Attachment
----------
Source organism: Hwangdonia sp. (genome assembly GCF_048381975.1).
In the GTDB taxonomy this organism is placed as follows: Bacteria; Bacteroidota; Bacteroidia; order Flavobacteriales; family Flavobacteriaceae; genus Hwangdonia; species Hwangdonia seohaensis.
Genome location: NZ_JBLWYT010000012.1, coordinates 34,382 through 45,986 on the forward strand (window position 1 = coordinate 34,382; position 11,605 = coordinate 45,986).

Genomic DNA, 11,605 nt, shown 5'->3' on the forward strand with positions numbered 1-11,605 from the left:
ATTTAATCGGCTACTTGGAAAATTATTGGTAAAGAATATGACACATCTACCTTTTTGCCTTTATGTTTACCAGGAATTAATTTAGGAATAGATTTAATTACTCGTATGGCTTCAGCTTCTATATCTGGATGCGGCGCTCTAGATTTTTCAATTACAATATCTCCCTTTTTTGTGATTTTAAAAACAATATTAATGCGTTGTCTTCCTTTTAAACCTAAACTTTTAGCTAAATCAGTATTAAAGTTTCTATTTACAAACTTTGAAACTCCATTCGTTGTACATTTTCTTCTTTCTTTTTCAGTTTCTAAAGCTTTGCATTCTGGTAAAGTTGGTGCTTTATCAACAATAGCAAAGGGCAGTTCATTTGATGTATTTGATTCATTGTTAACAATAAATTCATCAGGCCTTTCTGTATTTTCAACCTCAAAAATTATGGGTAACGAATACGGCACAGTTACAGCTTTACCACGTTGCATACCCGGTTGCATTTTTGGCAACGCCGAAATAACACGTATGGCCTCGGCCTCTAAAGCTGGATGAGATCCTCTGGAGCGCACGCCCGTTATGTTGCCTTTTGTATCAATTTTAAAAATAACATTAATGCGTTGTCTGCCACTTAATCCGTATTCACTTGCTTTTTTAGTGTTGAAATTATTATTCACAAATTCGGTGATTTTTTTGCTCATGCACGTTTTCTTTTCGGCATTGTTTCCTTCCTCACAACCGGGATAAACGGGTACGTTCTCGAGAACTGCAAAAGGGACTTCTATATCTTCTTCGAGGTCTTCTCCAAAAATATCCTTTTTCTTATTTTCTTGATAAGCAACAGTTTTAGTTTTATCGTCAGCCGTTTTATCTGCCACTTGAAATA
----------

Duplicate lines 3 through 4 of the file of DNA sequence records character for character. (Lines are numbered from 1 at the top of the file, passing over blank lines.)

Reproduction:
Genome location: NZ_JBLWYT010000012.1, coordinates 34,382 through 45,986 on the forward strand (window position 1 = coordinate 34,382; position 11,605 = coordinate 45,986).

Genomic DNA, 11,605 nt, shown 5'->3' on the forward strand with positions numbered 1-11,605 from the left: